The Panasonic Lumix G Vario 7-14mm F/4 is an ultra wide zoom lens with the same coverage as a full frame 14-28mm lens, however, being that it’s a micro 4/3 lens, it’s much smaller, lighter, and a little less expensive (but still pricey) than a full frame lens. Overall, the Panasonic turned in a great review, so let’s look at the many pluses, along with a negative or two.
Resolution wise, the lens is excellent at F/4 throughout the zoom range, there is no need to stop down for extra sharpness, however, depth of field is another issue.
Color fringing is not problematic once you leave the ultra wide end, and even so, it’s correctable in most image editing software if you shoot in RAW. Ghosting control is average with several small magenta blobs and arcs showing up in super bright light, and seems to be about the same at all focal lengths. Flare control is above average, with the contrast holding up well at all focal lengths even with the sun inside the image.
Distortion is not an issue at all when shooting in jpegs, but 7mm-9mm barrel distortion is strong when saving as RAW, but again, it’s a relatively easy fix in post as the distortion curve is relatively simple.
Close focus quality is very good , but the reproduction size is small.
The only disappointment is the lack of a filter thread; but as I pointed out in the introduction, you can use a 77mm or larger filter at all but the widest settings like 7-8mm.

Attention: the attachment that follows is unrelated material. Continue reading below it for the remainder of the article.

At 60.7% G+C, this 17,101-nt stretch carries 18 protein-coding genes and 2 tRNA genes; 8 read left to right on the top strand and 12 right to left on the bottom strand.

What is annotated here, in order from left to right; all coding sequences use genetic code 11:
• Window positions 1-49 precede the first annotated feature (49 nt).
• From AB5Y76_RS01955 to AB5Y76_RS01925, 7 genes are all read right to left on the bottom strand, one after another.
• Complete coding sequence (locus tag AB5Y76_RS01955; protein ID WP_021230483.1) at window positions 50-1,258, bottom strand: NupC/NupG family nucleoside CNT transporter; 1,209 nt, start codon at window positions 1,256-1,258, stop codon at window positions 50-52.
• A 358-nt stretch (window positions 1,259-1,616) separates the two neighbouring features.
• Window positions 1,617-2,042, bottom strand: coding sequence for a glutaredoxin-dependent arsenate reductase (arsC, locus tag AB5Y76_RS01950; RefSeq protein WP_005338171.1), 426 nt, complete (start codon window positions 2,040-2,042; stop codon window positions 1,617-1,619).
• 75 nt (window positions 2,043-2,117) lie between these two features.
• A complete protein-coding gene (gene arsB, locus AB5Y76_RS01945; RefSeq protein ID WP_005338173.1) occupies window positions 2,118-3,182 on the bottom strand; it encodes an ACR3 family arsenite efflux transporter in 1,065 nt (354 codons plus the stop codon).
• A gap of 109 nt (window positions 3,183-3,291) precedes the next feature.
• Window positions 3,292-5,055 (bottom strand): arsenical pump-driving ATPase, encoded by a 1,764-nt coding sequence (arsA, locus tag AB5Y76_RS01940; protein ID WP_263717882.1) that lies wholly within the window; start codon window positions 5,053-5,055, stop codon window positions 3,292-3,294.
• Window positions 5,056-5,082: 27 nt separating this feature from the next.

The current price is almost a grand, making it much more expensive than the Olympus 9-18mm which does accept filters. At the time of this review I haven’t been able to compare the two, but I doubt it will perform as well as the 7-14mm.
Highly recommended for Landscape, interiors, and Real Estate photography.
Sample crops from the centers, mid-sections and corners.
It’s almost boring to discus the sharpness of this lens; the crops are boring too, but that’s another story. The centers are very sharp at F/4 throughout the zoom range, with the sides coming very close to the centers in resolution; this is partly due to the distortion, which makes things larger as you near the sides. Other than a brighter image due to less light fall-off, the F/5.6 crops look about the same as F/4. As you stop down to F/8, diffraction is noticeable, and the image becomes quite soft at F/11 and smaller.
All focusing distances were at or near infinity using manual focus and focus bracketing. Exposure differences are due to light fall-off.
That’s it for the review, if you’d like to help out the site, please visit B&H Photo if you’re thinking of purchasing the Panasonic 7-14mm F/4 micro 4/3 lens.